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Album Review: Chuck Berry – Chuck
Chuck Berry's final album is a respectful celebration of an iconic career, Matt Hooper reviews.
The final bow of Chuck Berry is an interesting one. After the death of the Rock ‘n’ Roll icon, his final album, Chuck, was released, featuring a collection of songs written by Berry from 1991 to 2014. Whilst the album never reaches the heights of ‘Johnny B. Goode’, ‘You Never Can Tell’ or ‘Roll Over Beethoven’, it does act as a tribute to the genre of Rock and Roll and celebrates what Chuck Berry created over his career.
There are particular songs that stand out straight away and are instantly recognisable as Chuck Berry on this album. ‘Wonderful Woman’ features modern blues guitarist Gary Clark Jr. accompanying Berry’s classic rock guitar licks and harmonica interludes by his daughter, Ingrid Berry. The song itself is classic Berry and as an opening track, ‘Wonderful Woman’ just makes the listener want to dance along.
“The melody of the track shows the incredible range Berry had in his vocal performances, even towards the end of his career.
The second track, ‘Big Boys’ is perhaps the best of the album, featuring the trademark opening rock riff that Berry is recognised for in his long, successful career. The melody of the track shows the incredible range Berry had in his vocal performances, even towards the end of his career. The same shuffling, twelve-bar-blues riff is prominent with guitar licks and solos from Berry, Nathaniel Rateliff, and Rage Against the Machine guitarist, Tom Morello. Berry’s influence is demonstrated perfectly in the first two tracks where all featuring artists maintain their own styles but conform to Berry’s rocking style of playing, showing the level of respect held for him.
More relaxed songs on the album include ‘You Go To My Head’, ‘Darlin’ and ‘She Still Loves You’. These tracks are still respectable songs in their own rights, but nowhere near as strong as the classic Berry songs and the recognisable style that comes across on the rest of the album.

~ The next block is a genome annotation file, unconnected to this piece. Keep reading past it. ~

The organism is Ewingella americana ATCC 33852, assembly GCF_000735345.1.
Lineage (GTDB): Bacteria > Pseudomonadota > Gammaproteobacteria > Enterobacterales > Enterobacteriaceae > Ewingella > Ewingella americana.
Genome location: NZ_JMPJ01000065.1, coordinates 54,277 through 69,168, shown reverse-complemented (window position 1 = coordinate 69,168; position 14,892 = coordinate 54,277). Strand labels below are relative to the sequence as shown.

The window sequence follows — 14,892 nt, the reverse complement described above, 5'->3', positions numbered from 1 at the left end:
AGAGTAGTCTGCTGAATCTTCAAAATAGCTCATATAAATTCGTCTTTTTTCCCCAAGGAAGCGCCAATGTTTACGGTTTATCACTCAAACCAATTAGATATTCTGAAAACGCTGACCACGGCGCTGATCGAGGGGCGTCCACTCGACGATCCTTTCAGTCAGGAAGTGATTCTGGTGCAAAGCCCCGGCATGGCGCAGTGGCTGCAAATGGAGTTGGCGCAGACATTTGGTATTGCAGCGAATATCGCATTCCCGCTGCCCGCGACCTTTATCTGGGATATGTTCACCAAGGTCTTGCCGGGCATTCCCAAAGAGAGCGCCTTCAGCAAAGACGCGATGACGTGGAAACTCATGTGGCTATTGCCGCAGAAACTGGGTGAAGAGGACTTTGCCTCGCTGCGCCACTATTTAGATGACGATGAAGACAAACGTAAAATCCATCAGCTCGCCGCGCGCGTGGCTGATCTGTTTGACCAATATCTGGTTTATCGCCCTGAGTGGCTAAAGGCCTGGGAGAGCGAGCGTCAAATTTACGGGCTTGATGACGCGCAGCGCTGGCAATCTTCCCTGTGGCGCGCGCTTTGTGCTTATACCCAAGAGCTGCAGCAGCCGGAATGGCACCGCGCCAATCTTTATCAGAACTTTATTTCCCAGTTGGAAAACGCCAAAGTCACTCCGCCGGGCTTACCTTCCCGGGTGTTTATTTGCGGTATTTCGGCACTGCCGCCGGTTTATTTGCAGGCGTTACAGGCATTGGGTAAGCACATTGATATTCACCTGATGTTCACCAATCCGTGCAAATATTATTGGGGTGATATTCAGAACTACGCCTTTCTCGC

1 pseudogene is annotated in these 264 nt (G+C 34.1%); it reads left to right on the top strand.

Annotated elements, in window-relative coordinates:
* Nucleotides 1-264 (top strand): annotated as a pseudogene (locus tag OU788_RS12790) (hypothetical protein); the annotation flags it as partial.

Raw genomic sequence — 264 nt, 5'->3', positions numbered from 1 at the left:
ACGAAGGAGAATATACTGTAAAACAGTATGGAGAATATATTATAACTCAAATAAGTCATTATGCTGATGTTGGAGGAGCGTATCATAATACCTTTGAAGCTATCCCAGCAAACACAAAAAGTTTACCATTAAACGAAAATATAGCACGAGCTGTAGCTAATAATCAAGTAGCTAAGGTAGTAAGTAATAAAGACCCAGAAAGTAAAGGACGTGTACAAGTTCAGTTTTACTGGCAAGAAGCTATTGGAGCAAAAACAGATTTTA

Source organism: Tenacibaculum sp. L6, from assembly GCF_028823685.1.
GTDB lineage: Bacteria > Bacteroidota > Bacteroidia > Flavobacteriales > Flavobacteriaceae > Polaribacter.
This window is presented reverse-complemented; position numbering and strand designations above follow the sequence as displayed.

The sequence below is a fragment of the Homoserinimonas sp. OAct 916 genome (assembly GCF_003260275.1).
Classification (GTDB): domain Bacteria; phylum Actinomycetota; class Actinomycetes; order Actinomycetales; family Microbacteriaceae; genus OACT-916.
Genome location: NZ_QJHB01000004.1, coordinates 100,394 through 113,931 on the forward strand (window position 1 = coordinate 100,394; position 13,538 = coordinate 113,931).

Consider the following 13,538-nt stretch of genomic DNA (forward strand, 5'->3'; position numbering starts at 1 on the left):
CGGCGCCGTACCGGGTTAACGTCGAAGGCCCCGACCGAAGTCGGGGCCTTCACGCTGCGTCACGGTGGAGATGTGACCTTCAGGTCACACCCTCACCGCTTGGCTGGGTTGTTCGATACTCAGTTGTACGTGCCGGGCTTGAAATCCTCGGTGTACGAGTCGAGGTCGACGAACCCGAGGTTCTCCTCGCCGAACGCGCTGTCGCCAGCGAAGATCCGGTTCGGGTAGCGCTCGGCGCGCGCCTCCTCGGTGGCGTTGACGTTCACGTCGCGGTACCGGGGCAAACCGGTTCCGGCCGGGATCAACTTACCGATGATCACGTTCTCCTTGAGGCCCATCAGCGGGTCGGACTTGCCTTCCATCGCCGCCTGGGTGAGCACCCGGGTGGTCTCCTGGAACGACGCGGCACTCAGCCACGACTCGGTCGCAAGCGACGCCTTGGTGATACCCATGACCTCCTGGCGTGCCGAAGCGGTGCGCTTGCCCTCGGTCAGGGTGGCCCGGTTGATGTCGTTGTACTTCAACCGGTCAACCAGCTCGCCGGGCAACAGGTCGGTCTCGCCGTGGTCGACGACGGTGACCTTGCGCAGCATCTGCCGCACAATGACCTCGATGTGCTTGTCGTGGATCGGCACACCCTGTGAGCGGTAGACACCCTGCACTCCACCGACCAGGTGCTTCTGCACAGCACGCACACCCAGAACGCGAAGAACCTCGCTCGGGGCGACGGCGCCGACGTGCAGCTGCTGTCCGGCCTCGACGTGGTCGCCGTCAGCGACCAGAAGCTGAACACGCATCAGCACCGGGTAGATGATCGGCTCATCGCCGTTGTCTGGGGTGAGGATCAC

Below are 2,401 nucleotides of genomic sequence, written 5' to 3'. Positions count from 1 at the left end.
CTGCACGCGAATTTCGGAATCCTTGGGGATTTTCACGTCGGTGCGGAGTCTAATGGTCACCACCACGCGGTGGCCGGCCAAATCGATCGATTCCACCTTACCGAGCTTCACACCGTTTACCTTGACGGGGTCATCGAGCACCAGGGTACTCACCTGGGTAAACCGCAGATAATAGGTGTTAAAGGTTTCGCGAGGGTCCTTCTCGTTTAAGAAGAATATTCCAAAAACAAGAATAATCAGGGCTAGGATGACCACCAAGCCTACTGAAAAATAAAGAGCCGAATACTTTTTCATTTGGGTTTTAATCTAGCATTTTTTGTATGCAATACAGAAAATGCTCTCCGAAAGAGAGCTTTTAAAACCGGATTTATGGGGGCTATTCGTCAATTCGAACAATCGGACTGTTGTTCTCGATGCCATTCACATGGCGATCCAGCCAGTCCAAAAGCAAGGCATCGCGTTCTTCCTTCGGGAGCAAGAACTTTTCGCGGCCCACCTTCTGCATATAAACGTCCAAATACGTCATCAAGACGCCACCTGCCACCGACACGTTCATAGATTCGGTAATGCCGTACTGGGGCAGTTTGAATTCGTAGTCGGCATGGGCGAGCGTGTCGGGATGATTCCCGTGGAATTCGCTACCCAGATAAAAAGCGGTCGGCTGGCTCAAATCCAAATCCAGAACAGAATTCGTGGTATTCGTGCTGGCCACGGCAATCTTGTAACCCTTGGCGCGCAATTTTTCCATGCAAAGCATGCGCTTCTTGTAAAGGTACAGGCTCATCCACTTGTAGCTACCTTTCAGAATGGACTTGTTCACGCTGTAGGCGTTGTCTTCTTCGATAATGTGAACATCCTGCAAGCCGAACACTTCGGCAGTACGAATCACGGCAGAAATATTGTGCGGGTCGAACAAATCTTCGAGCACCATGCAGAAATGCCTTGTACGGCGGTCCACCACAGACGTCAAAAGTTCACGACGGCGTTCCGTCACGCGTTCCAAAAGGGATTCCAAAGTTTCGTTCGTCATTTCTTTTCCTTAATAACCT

The highlight of the album comes half-way through with ‘Lady B. Goode’, described as the sequel to the classic song Berry is known for. The song features the same elements of ‘Johnny B. Goode’, but tells the tale of a woman in love with a man. The song bursts open with the guitar riff and the same vocals of ‘It was down in Louisiana in New Orleans’. It acts almost as a tribute to the original song and perhaps indicates what the song would have sounded like if Berry had released it in a time with better quality recording equipment.
“Chuck should not be compared to Blackstar but it should serve as a reminder of what Rock ‘N’ Roll is about.
Nevertheless, the song fits in with the rest of the album, serving as a fun but respectful tribute to Berry and Rock ‘N’ Roll. For final albums, Chuck should not be compared to Blackstar but it should serve as a reminder of what Rock ‘N’ Roll is about, and who had such a massive impact on the genre. This comes through by including Gary Clark Jr. and Tom Morello, demonstrating that the current generation of musicians in the genre are well-informed as to who had the biggest impact on them, and how to keep the music alive.